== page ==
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Identity Tourism

leamirella's picture

All this talk about gaming led me to remember the term 'identity tourism' coined by Lisa Nakamura. Identity tourism is the process by which people assume an identity in the virtual world that is entirely different than their own. However, I want to challenge this notion, like I have before, of having this very distinct virtual world where the rules of 'real life' do no apply and where everything is fantasy. Though it is easy for people to assume online identities that are different from their identities in meatspace, identities created online still take their roots and affect the 'real' world. My point is that it is impossible to isolate online identities completely.

Anda's Game brought to light the issue of 'gold mining' which I had been previously unaware of. While I was aware that there were people that sold off online posessions for real cash, I did not know about the implications that an online player could have in meatspace. (I've decided that I'm going to refer to everything that isn't virtual as 'meatspace'. I don't quite think that 'real life' can be completely contrasted with the 'virtual world') While it is true that a player can create an identity online that is flexible, this identity is not completely virtual. Take, for example, the noobs that are seen in the Anda's Game. (I never thought I'd use the word noob...) In the virtual world, they are new to the game, easily destroyed and unaware of what they are doing. This is the same case in meatspace - they're being taken advantage of because they are unaware of what is going on completely, they are small and fragile and they come from developing countries were they are new to the idea of the the commodification of play. Each noob's virtual self and meatspace self is interlinked - while they have the 'freedom' to create an identity online that is different from the one that they have in meatspace, this identity still is a reflection on them and their situation. Not only are their identities online anchored to their meatspace identites but the problems that their online identities face is that same as the problems that their meatspace identites face as well, even if they are in slightly different forms. (The virtual avatar gets killed, the meatspace self doesn't get money.)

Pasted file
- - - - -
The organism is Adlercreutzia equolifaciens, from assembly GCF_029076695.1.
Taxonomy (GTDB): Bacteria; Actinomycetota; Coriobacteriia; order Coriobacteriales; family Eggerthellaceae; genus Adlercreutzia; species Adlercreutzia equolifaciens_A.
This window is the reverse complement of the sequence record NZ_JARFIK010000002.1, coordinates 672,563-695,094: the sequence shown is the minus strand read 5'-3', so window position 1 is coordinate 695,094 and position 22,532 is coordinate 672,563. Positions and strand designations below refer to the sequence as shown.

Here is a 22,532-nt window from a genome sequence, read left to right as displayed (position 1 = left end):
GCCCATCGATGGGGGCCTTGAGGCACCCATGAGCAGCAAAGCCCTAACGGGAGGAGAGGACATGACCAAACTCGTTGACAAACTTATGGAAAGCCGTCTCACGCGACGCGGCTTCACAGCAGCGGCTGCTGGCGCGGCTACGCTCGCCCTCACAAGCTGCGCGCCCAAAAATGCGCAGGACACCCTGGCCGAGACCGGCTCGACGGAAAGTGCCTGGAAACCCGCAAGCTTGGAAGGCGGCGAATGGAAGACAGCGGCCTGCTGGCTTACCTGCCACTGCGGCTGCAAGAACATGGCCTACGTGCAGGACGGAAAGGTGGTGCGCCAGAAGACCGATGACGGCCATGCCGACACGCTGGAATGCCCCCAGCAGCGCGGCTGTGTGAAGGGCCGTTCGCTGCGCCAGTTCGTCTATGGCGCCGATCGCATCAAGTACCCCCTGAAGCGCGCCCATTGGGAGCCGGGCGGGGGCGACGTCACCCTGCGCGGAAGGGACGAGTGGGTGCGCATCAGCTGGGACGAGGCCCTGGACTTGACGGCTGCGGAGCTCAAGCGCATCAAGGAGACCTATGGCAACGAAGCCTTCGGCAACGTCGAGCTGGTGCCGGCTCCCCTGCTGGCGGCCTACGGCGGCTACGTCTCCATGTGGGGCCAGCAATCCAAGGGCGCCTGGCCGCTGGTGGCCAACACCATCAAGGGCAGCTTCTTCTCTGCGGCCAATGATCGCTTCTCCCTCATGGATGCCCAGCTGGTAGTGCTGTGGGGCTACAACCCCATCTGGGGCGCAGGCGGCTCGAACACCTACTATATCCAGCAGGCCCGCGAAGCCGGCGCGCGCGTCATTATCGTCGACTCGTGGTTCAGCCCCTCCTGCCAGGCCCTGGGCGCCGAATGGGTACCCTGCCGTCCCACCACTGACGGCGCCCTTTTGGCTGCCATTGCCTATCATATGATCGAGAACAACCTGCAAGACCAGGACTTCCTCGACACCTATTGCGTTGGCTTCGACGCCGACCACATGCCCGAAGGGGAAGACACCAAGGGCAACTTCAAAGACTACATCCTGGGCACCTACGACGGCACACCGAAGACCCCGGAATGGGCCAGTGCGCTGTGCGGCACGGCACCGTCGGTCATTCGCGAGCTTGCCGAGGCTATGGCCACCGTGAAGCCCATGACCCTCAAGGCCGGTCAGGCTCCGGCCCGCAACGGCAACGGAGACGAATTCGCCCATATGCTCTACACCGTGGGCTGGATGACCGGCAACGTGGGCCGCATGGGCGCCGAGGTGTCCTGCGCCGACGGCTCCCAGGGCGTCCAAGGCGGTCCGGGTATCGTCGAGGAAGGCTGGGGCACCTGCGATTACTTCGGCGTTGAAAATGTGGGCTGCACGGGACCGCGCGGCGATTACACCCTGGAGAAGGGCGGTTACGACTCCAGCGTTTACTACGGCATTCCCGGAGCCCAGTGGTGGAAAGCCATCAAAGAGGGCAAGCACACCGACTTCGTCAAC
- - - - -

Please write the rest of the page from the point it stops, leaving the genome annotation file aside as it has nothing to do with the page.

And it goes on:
This brings me back to my point about the word 'binary'. There really is no binary between virtual and meatspace. There is, however, variation. Online identites can deviate from the meatspace identity on different scales. A player or user can be as close to their meatspace self in the virtual world or they can recreate themselves entirely. But at this point in time and with the technology that exists, I think that it is impossible to create an online identity that takes no root in the meatspace self. There will always be a tiny part of the meatspace self in the virtual self, even if it is just the way someone types.



fawei's picture

overlap and variation

I do like the idea of the word 'variation' being used to describe the two worlds instead of considering them completely different. It's a little different from saying things 'overlap' (I wish I had a better word...) where the two might originate in separate places but share characteristics. In light of your examples of how online identities have their root in the real world, it seems even more appropriate to use 'variation' because in most senses implies that both of the variants were initially the same, or originated in the same place.

In other places, this might be seen as too human-focused, like in Tron where some life forms seemed to come about independently of humans, even though they shared some characteristics at the present. But in the case of identity online it makes sense to say that the 'meatspace' humans are the origin of both online and other personas.

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